Textbooks give us a confusing and contradictory series of descriptions as to the games being played at this time - probably because what was around was indeed confusing. This game was called 'The Winning Carambole game' in some books and there was also 'the Losing Carambole game' and naturally enough the 'Winning & Losing Carambole game'. In this, 2 points were scored for potting the opponent's white, or going in-off it; 3 points were added for either potting or going in-off the red; 2 points were scored for a Cannon. A player was penalised 1 point for a complete miss and 3 points for missing and going straight into a pocket.
In conclusion, it seems that all combinations of the three concepts were played and that trend continued with the advent of the fourth important concept, the 'break'.
All that was needed to transform the Winning and Losing Carambole game into English Billiards was of course the concept of the 'break' or 'run'. The earliest mention of this is in 'English Billiards' published in 1839 by Edwin Kentfield, the first Billiards champion and greatest player of his time. In it, he mentions 'The Winning and Following game', the latter term meaning that a player who scores may follow immediately with another shot.
Once the concept of the break had emerged, it was presumably soon applied to the 'Winning & Losing Carambole game', which was the most interesting of the variations around, and this became English Billiards, a game still popular at the turn of the millenium. For the next 100 years or so most people referred to this game simply as 'Billiards' - Commonwealth countries still do - like Port & King Billiards, this was the only serious game around at the time. The first American mention of the 'run' is later in 1857, while the '1845 Hoyle' mentions the 'French Following Game' so called to distinguish it from the French style of game in which only one strike was allowed per turn. So it seems likely that the change occurred in England and was soon taken up by the French, Americans and others for their games. Although often overlooked in texts on Billiard history, this simple change must rank with the move from ground to table and the removal of the Port & king - a truly revolutionary moment.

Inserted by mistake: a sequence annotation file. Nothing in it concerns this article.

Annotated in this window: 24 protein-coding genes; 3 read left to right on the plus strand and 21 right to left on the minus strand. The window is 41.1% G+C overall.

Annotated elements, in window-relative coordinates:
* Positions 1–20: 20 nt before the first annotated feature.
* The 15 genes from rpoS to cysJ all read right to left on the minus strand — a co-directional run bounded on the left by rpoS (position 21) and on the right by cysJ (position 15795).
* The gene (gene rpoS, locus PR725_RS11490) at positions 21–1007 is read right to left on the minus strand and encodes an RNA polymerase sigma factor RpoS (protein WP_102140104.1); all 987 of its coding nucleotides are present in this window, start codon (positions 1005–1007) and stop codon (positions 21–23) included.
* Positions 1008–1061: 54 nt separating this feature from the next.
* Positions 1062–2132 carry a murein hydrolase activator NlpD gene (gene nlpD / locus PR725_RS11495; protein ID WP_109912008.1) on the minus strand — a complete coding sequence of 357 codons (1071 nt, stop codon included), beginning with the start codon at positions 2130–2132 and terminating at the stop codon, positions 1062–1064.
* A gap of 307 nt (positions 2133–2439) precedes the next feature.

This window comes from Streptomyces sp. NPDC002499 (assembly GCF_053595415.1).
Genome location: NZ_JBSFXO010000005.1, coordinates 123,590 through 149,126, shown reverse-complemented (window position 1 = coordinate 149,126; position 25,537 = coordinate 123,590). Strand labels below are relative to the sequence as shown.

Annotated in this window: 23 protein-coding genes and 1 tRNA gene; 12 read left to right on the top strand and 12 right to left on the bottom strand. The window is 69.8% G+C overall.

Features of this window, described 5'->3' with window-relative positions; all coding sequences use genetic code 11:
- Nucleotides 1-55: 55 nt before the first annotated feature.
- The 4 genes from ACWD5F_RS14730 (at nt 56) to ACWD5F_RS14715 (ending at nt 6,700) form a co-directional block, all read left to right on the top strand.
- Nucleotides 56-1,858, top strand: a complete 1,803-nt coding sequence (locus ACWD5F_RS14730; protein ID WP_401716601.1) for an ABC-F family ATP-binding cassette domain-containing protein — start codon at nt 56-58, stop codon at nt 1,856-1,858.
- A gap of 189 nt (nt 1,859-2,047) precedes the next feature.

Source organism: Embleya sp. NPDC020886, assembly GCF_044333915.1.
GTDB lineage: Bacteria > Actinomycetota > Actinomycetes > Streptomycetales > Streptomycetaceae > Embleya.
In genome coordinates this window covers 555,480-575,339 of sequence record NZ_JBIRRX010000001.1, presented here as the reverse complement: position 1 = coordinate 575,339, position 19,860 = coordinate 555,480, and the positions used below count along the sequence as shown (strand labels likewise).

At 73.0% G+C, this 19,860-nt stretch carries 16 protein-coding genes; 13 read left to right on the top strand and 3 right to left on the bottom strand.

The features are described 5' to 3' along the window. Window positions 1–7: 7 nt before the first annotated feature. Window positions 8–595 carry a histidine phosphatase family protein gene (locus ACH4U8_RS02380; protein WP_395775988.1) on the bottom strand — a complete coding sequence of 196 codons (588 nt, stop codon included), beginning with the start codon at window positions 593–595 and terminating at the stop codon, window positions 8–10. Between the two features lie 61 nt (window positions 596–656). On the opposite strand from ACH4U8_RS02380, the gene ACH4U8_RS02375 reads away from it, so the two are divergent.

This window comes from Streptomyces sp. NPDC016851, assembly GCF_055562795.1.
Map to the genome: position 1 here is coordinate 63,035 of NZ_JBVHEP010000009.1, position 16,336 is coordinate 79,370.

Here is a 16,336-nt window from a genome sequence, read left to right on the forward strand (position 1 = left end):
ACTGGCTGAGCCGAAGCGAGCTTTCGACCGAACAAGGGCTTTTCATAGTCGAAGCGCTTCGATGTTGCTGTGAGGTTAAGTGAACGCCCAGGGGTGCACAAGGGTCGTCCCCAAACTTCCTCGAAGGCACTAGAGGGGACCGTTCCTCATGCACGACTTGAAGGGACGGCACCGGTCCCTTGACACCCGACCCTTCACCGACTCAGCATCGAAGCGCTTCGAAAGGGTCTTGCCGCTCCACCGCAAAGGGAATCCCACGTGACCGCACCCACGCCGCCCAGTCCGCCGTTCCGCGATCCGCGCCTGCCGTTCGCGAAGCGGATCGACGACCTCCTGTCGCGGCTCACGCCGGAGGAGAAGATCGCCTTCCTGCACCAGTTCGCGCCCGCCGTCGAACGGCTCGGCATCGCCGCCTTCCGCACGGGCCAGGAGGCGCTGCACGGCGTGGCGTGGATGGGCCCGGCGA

From the first half of the early eighteenth century, the game underwent many modifications and varieties of the rules abounded. This situation abated in England during 1885 when the Billiards Association was established after which the game's popularity grew to such a level that in '1923 Hoyle' describes it as one of the 'great national sports'. In 1908 the opposing Billiards Control Board was inaugurated which resulted in much confusion, Amateurs tended to the Association rules while Professionals seceded en-masse to the BCC. In 1919, this unhappy situation was halted when the two merged to form the Billiards Association and Control Club.